China’s food safety is improving, but is still imperfect, says Lu Huisheng, deputy director of the Chinese State Food and Drug Administration (SFDA). He said that China has been experiencing a “high-risk period” when other countries’ efforts had already been intensified in combating foodborne illness outbreaks. Since 2006, the Chinese government has invested $12.43 million in food safety risk research.
But whether or not it can get its food safety act together for international trade in the foreseeable future, China is aware it will be on the world stage next year as it hosts the 2008 Summer Olympics. Beijing Olympics organizers have unveiled high-tech plans to maintain food safety as they serve meals to the equivalent of a small city, according to the China Daily.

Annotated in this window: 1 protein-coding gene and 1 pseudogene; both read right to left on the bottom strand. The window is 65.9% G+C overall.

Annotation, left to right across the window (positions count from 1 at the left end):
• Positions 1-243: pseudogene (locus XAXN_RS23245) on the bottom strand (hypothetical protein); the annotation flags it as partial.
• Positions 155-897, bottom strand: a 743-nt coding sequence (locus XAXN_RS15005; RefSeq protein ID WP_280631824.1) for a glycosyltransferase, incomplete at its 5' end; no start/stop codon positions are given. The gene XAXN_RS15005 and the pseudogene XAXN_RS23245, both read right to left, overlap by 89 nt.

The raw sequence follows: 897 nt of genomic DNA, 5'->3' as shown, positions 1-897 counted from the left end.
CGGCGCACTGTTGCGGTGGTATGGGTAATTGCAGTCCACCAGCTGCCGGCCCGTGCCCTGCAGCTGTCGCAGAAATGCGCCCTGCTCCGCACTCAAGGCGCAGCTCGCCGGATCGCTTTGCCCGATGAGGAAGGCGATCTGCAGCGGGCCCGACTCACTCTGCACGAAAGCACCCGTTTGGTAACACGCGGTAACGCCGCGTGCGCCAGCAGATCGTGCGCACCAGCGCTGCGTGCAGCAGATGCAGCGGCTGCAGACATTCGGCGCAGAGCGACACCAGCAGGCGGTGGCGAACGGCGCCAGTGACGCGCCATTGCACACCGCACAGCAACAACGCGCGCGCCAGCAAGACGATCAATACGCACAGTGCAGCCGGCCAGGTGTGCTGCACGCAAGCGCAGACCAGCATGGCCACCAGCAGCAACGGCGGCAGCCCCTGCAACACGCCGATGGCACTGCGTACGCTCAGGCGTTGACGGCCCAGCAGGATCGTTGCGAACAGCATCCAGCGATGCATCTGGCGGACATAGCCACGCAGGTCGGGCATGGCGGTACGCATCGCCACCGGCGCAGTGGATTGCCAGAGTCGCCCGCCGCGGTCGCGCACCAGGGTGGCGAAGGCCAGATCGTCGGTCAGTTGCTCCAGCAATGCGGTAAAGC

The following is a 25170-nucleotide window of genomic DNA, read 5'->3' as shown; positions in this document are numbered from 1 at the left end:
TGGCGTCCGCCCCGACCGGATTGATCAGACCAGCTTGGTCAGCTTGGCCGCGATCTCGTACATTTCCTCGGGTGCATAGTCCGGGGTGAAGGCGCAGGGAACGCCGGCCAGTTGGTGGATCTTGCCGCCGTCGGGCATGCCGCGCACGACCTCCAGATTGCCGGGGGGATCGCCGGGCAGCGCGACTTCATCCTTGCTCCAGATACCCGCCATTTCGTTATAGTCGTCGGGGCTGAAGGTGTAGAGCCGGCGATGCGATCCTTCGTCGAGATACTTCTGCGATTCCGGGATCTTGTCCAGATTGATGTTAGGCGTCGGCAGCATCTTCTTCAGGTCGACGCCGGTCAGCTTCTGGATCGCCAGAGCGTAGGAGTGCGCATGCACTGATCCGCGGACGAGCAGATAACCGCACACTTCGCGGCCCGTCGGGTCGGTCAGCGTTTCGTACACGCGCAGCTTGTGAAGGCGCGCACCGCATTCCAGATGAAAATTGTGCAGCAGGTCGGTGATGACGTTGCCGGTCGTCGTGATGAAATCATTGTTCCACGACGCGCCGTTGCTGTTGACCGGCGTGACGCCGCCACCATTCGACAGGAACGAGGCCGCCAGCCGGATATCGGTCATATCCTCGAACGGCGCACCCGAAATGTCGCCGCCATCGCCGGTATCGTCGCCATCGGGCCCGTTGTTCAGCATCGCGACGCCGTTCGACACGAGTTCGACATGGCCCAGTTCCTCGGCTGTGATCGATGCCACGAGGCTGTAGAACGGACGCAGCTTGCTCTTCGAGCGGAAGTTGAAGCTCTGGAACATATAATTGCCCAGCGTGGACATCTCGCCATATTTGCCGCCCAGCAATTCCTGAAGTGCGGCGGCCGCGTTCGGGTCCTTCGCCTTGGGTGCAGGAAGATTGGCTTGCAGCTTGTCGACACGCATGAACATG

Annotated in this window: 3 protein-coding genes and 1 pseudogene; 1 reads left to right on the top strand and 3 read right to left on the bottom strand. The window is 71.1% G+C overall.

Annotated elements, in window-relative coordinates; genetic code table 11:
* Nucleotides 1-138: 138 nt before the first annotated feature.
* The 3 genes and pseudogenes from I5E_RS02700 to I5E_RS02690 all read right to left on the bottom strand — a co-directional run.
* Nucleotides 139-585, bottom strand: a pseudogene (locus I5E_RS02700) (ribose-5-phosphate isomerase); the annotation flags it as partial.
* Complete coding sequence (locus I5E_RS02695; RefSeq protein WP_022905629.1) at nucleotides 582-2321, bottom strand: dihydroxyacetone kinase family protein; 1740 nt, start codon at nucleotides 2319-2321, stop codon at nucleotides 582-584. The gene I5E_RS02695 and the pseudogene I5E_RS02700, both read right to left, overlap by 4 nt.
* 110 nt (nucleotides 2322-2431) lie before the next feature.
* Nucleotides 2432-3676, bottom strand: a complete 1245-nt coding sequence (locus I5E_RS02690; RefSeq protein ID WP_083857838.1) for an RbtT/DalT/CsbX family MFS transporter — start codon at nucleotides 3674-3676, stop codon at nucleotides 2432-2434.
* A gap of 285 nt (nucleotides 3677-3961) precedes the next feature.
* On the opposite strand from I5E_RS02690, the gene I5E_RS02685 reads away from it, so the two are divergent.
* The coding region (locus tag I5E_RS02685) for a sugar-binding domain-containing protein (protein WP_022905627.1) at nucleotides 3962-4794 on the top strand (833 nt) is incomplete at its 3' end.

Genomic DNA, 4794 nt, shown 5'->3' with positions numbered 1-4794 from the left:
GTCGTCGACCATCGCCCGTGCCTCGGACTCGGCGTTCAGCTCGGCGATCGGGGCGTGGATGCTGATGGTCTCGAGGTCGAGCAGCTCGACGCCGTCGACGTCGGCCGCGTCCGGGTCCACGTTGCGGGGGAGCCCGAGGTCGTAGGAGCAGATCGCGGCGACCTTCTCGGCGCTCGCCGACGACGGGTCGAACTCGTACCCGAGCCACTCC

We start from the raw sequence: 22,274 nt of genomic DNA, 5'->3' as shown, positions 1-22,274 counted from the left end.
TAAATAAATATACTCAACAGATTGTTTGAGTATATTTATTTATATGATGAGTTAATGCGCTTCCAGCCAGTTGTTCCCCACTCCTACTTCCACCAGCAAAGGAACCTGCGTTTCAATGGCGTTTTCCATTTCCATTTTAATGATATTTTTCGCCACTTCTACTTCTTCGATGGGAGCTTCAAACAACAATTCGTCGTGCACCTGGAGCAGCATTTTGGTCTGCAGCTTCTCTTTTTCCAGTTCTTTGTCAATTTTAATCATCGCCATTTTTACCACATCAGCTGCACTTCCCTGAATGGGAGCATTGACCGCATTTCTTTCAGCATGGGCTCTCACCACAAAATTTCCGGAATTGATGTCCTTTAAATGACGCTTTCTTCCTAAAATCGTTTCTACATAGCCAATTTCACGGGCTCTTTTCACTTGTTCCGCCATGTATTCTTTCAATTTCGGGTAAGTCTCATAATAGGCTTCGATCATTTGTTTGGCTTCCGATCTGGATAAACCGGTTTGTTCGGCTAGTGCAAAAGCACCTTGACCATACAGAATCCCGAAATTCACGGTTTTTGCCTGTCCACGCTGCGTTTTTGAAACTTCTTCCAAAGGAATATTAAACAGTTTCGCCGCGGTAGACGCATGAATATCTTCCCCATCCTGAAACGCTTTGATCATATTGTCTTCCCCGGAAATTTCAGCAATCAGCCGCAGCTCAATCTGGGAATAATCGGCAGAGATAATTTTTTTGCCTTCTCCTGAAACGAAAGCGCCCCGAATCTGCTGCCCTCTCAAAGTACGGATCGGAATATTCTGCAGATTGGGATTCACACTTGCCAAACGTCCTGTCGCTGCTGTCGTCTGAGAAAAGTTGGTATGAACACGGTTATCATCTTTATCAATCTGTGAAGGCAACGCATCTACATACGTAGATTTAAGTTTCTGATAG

“Our country and the Beijing municipal government are taking the food safety issue very seriously, especially for the Olympics,” said Wang Wei, executive vice president of the organizing committee. Food delivered to athletes will be closely monitored throughout production, processing and transport. State-of-the-art technologies such as global positioning satellites will be used to help track food during production and distribution phases.
Other measures include staying vigilant on food safety and enhancing data collection, improving the market entry system for food suppliers and strengthening food safety monitoring and supervisory systems. All food entering the Olympic Village will carry a logistics code to enable tracking. The Chinese General Administration of Quality Supervision, Inspection and Quarantine also introduced similar measures to ensure food products for both athletes and the general public will be safe to consume.
Meanwhile, China and the US will work together to strengthen food and drug safety. According to Yan Jiangying, SFDA spokeswoman, “The two sides will increase technical exchanges through seminars and training programs, and boost exchange activities between their working staffs.”
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